In what proved to be a case of déjà vu, just days before an operation against slums was scheduled, the capital’s civic agency was informed by the Ministry of Interior that it had been indefinitely postponed on Friday.
Initially, we were told that the operation was called off due to an upcoming polio campaign in Islamabad, but no date has been given, said a senior Capital Development Authority (CDA) official. However, many at the CDA believe that this is a face-saving explanation.
“Islamabad Police will be assigned special duties during the upcoming polio campaign and they will not be able to assist the CDA in the scheduled campaign,” said an official of Islamabad Capital Territory (ICT) administration, requesting not to be named. He confirmed the development that the operation had been postponed for the time being.
CDA had announced it would launch an operation from March 24, targeting the katchi abadi in Sector I-11, commonly known as Afghan Basti, in the first phase. It had arranged the required machinery and manpower and allocated special funds for the mega operation.
On Friday, CDA Member Estate Shaista Sohail addressed a gathering of nearly 1,000 CDA employees, who were supposed to take part in the operation. CDA’s enforcement wing also arranged the required machinery from other formations.
“It’s the second time in a year that the CDA had prepared itself to launch an operation, but the ICT administration backed off.”
It’s the ICT administration’s responsibility to lead the operation but both times the CDA voluntarily offered to take the lead the official added. “Surprisingly, both times the ICT administration and the interior ministry backed off just days before the scheduled operation.”
In 2013, CDA had planned to carry out a similar operation titled, “Aman, Salamati Aur Behtri,” to remove Afghan Basti, but the plan flopped after the ICT administration backed out at the eleventh hour.
The day the operation was scheduled, CDA’s enforcement wing teams rushed to Sector I-11 but found themselves in the line of fire when the Islamabad Police and the ICT administration failed to show up. Fearing a possible backlash, CDA called off the operation.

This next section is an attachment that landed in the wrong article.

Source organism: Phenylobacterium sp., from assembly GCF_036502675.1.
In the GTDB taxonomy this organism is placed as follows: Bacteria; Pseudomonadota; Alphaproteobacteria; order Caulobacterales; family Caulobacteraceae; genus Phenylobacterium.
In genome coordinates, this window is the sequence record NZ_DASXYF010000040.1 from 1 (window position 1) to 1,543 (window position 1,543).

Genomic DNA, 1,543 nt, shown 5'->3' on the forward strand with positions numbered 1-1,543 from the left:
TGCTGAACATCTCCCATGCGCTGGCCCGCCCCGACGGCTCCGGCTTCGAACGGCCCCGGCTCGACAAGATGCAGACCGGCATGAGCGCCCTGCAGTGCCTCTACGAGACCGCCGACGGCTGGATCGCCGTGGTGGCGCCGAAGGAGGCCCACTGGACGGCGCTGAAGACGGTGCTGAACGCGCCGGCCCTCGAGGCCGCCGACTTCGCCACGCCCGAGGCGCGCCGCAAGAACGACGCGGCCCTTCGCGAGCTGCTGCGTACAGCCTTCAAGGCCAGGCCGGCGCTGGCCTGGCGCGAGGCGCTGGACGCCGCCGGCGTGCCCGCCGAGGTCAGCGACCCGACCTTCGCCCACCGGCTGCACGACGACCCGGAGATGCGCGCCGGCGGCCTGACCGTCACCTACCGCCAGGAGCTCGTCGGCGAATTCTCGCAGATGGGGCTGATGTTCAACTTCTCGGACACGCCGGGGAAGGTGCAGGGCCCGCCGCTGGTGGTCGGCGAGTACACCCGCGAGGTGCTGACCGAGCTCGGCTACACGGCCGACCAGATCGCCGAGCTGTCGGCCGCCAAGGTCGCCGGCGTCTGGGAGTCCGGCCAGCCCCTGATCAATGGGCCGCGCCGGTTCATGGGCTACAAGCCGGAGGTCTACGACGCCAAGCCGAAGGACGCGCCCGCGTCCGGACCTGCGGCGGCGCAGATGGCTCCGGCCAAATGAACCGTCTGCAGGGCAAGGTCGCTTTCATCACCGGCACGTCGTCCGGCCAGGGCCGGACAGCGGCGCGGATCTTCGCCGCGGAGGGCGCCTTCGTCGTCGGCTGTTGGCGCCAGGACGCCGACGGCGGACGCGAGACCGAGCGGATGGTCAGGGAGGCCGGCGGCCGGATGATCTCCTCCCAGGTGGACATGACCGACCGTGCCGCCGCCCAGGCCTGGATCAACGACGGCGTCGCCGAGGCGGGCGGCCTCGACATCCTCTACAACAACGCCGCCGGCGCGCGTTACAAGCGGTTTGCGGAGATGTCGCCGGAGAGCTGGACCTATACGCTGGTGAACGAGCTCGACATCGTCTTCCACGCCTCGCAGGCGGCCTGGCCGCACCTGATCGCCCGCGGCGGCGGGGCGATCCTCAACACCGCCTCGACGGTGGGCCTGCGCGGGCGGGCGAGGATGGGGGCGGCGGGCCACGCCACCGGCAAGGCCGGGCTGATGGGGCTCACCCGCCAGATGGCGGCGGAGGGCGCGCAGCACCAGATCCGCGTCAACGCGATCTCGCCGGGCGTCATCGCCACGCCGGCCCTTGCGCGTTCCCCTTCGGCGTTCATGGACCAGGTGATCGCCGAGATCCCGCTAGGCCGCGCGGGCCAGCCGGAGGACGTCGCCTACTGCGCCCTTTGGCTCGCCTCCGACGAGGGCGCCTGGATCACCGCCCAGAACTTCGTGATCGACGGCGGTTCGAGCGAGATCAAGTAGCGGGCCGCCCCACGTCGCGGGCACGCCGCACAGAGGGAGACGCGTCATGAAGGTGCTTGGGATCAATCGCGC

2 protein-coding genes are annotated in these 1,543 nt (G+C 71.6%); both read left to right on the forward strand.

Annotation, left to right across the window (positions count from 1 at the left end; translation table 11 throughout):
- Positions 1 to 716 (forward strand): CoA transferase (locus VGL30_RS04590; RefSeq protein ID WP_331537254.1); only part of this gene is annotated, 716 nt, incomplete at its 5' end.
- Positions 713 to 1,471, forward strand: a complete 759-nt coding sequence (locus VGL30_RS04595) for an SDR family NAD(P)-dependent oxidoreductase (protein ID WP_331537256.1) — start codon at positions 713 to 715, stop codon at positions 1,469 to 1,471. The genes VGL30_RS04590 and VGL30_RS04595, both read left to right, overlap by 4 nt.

A few days before the operation, in collaboration with the United Nations High Commissioner for Refugees, CDA had conducted a survey of Afghan Basti. Some 864 families comprising 7,995 individuals were living there.
Plans to remove illegal katchi abadis were initiated in the backdrop of a recent direction by the Islamabad High Court. Slum dwellers had opposed the decision and staged a protest against possible eviction.
On Thursday, over 1,000 protesters from different katchi abadis staged a brief sit-in before the main gate of the CDA Headquarters with the demand, “No eviction without resettlement.”
According to a survey recently carried out by the Islamabad Police, there are at least 24 katchi abadis in urban and rural areas of the city, housing 13,521 families comprising 84,591 individuals.
Out of 24 slums, 21 are located in urban areas. During the last five years, the Islamabad Police traced 674 crime cases to residents of these areas.
Most crimes related to the sale and purchase of drugs and liquor. Slum dwellers mostly work as labourers, sweepers, CDA sanitary staff, and loaders. A number of beggars also live in the slums.
The police suggested CDA remove 11 katchi abadis at the earliest, while fencing off the remaining 13. According to the CDA record says out of 24 slums, it only recognises 10.
Published in The Express Tribune, March 22nd, 2014.
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